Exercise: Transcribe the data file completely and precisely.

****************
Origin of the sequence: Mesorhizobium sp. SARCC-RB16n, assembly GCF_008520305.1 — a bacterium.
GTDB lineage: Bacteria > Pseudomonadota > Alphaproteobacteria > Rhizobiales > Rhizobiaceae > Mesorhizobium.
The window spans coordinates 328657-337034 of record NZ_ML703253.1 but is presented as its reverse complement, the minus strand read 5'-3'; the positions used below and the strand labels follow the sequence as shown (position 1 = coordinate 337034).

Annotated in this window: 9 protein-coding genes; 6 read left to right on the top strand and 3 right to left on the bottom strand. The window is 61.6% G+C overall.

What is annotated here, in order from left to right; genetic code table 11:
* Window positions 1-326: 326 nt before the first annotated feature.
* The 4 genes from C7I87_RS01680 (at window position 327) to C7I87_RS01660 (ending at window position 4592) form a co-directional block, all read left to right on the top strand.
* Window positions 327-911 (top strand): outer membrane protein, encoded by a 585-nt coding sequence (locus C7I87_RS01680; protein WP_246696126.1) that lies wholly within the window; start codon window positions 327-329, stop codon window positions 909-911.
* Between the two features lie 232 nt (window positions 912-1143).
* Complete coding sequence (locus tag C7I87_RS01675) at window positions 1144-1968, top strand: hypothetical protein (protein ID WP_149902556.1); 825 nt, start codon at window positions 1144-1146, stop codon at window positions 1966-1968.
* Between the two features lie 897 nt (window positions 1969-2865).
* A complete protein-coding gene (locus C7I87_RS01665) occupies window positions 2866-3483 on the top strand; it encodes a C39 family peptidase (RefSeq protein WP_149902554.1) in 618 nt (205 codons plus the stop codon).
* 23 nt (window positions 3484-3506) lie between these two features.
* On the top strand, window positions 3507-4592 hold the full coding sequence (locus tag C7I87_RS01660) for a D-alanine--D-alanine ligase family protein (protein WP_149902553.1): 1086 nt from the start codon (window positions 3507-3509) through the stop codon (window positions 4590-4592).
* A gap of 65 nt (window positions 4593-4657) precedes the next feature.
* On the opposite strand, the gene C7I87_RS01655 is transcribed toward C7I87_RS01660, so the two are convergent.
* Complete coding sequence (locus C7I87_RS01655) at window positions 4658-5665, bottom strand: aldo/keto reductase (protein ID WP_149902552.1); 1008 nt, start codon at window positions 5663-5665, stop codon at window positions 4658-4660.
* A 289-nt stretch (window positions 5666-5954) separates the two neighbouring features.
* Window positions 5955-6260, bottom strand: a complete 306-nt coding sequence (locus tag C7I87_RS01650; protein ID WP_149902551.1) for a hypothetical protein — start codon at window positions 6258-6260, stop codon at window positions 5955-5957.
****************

Origin of the sequence: Mesorhizobium sp. SARCC-RB16n, assembly GCF_008520305.1 — a bacterium.
GTDB lineage: Bacteria > Pseudomonadota > Alphaproteobacteria > Rhizobiales > Rhizobiaceae > Mesorhizobium.
The window spans coordinates 328657-337034 of record NZ_ML703253.1 but is presented as its reverse complement, the minus strand read 5'-3'; the positions used below and the strand labels follow the sequence as shown (position 1 = coordinate 337034).

Annotated in this window: 9 protein-coding genes; 6 read left to right on the top strand and 3 right to left on the bottom strand. The window is 61.6% G+C overall.

What is annotated here, in order from left to right; genetic code table 11:
* Window positions 1-326: 326 nt before the first annotated feature.
* The 4 genes from C7I87_RS01680 (at window position 327) to C7I87_RS01660 (ending at window position 4592) form a co-directional block, all read left to right on the top strand.
* Window positions 327-911 (top strand): outer membrane protein, encoded by a 585-nt coding sequence (locus C7I87_RS01680; protein WP_246696126.1) that lies wholly within the window; start codon window positions 327-329, stop codon window positions 909-911.
* Between the two features lie 232 nt (window positions 912-1143).
* Complete coding sequence (locus tag C7I87_RS01675) at window positions 1144-1968, top strand: hypothetical protein (protein ID WP_149902556.1); 825 nt, start codon at window positions 1144-1146, stop codon at window positions 1966-1968.
* Between the two features lie 897 nt (window positions 1969-2865).
* A complete protein-coding gene (locus C7I87_RS01665) occupies window positions 2866-3483 on the top strand; it encodes a C39 family peptidase (RefSeq protein WP_149902554.1) in 618 nt (205 codons plus the stop codon).
* 23 nt (window positions 3484-3506) lie between these two features.
* On the top strand, window positions 3507-4592 hold the full coding sequence (locus tag C7I87_RS01660) for a D-alanine--D-alanine ligase family protein (protein WP_149902553.1): 1086 nt from the start codon (window positions 3507-3509) through the stop codon (window positions 4590-4592).
* A gap of 65 nt (window positions 4593-4657) precedes the next feature.
* On the opposite strand, the gene C7I87_RS01655 is transcribed toward C7I87_RS01660, so the two are convergent.
* Complete coding sequence (locus C7I87_RS01655) at window positions 4658-5665, bottom strand: aldo/keto reductase (protein ID WP_149902552.1); 1008 nt, start codon at window positions 5663-5665, stop codon at window positions 4658-4660.
* A 289-nt stretch (window positions 5666-5954) separates the two neighbouring features.
* Window positions 5955-6260, bottom strand: a complete 306-nt coding sequence (locus tag C7I87_RS01650; protein ID WP_149902551.1) for a hypothetical protein — start codon at window positions 6258-6260, stop codon at window positions 5955-5957.